Robots and job shops have not typically been talked about together. After all, everyone knows that automation is only suitable for high-volume production, and the typical mom-and-pop operation is anything but—its schedule filled with orders for high-mix, low-volume, and often highly complex work.
Like most of the digital architecture of manufacturing, computer numerical controllers (CNCs) have advanced rapidly in recent years, producing far more processing speed and implementing advanced algorithms, while at the same time offering simpler, more intuitive user interfaces.
Horizontal machining center technology—a long-time mainstay of OEMs and Tier One contract manufacturers—has morphed into space efficient, versatile machining platforms that any high-mix job shop can benefit from.
Amid predictions of global economic slowdowns and several recent PMI readings indicating manufacturing contraction, it becomes easy to see how slow production performance and data inefficiencies throughout the manufacturing supply chain contribute to economic uncertainty and concerns for future business.
By James Allen RegenorColonel,U.S. Air Force (Retired)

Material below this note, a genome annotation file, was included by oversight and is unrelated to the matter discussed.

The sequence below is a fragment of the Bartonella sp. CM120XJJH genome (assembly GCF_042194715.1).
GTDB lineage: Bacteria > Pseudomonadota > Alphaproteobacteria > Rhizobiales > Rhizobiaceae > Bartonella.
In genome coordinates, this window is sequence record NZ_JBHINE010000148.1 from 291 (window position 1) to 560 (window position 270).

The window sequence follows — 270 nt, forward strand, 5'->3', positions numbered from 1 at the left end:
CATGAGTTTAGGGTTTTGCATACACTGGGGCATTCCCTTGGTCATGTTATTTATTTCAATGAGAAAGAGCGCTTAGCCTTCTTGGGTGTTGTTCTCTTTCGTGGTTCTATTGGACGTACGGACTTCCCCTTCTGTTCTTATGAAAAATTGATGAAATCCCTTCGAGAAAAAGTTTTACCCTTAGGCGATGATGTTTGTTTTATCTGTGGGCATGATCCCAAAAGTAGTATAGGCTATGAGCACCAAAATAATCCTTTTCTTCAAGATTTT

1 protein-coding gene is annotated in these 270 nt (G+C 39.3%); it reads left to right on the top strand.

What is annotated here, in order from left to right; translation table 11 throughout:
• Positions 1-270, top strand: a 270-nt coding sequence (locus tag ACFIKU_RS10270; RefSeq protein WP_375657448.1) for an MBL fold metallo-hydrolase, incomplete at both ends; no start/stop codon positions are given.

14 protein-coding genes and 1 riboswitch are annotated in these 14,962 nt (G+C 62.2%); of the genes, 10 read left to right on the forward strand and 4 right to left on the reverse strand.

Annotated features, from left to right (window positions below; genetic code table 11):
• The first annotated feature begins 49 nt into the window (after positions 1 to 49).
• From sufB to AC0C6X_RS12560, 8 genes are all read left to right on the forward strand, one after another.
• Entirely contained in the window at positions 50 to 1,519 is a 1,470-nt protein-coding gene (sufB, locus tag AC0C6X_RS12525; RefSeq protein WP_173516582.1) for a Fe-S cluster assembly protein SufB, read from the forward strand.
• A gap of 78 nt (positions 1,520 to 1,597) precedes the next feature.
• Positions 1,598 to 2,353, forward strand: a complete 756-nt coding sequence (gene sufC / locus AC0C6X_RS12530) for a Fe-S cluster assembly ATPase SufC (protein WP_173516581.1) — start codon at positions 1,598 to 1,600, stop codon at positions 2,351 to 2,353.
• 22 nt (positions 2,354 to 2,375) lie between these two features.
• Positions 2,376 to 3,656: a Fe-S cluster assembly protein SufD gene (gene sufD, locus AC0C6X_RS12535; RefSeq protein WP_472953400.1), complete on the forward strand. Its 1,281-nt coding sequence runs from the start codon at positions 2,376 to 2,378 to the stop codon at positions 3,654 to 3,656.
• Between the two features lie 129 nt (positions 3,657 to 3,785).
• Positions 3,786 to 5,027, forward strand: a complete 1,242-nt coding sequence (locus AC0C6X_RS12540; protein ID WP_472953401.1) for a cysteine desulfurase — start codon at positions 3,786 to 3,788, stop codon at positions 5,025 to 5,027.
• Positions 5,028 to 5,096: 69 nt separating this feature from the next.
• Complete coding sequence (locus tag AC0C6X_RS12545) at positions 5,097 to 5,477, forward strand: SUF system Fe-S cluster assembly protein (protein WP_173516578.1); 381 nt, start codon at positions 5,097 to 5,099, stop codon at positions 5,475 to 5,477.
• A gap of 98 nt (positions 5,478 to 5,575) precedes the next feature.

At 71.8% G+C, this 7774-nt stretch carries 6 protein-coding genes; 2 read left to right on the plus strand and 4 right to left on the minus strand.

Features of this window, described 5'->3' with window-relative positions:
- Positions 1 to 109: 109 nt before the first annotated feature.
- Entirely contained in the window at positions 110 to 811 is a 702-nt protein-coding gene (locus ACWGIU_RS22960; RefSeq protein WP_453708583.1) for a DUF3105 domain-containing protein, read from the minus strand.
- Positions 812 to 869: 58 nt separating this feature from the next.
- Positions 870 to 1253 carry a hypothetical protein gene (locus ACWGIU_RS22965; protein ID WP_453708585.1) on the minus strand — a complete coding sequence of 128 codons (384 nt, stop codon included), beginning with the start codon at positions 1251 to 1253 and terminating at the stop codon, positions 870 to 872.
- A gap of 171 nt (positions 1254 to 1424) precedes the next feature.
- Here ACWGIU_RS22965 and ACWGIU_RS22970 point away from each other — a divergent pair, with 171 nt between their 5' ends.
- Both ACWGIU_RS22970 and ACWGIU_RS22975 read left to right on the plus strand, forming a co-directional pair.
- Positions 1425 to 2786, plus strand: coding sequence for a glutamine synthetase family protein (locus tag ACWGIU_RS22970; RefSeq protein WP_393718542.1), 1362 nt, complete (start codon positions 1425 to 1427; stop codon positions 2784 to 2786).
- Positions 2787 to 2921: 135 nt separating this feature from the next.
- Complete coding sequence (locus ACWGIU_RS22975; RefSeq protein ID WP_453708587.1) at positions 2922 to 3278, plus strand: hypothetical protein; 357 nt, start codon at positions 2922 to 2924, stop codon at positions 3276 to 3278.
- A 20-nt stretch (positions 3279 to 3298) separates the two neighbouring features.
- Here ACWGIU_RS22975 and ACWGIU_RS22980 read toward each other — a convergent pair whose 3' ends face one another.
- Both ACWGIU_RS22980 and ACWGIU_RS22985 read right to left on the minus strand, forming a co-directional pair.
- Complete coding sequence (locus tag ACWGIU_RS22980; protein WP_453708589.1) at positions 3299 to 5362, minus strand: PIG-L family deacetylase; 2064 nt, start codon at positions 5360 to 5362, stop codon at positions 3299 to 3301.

Alicat Scientific is an ISO 9001 manufacturer of mass flow meters, mass flow controllers and pressure controllers for gases and liquids. Based in Tucson, Ariz., Alicat has been designing and manufacturing precision instruments since its inception in 1991.
Hitachi Powdered Metals (USA) Inc. began a gradual investment in industrial robots at their Greensburg, Ind. plant in 2005, driven by the emergence of a tightening labor market and the opportunity to produce an extremely fragile product.
We sat down recently with SME Fellow Douglas Decker, an internationally known expert in the field of advanced composites fabrication and assembly, to discuss his background and innovative approaches on several critical military programs.
ByDouglas D. Decker, FSME - The Composites Consultants, SME Member Since 2016
Many organizations struggle with applying new technology in their manufacturing operations. SME conducted the Manufacturing Technology Harmonization Study to understand how companies approach this challenge of integrating smart manufacturing, big data, and both new and old capital equipment in a cost-effective and practical implementation.
BySteve George - Business Intelligence Manager, SME
This article is based on the Workforce Leadership Exchange held at FABTECH 2019 in Chicago. It is the continuation of coverage that began with the Up Front column in Manufacturing Engineering, January 2020.
For the last few years, many of us in the manufacturing automation field have expressed the need to “build bridges to everywhere” within the context of Industry 4.0. It is a way to describe the capability and the goal of connecting shop floor resources, for example single machines with pallet pools, machines with robotic machine tending, and multi-machine cells and FMSs.
ByTomi Kankainen - Chief Digital Officer and Vice President, Fastems Oy AB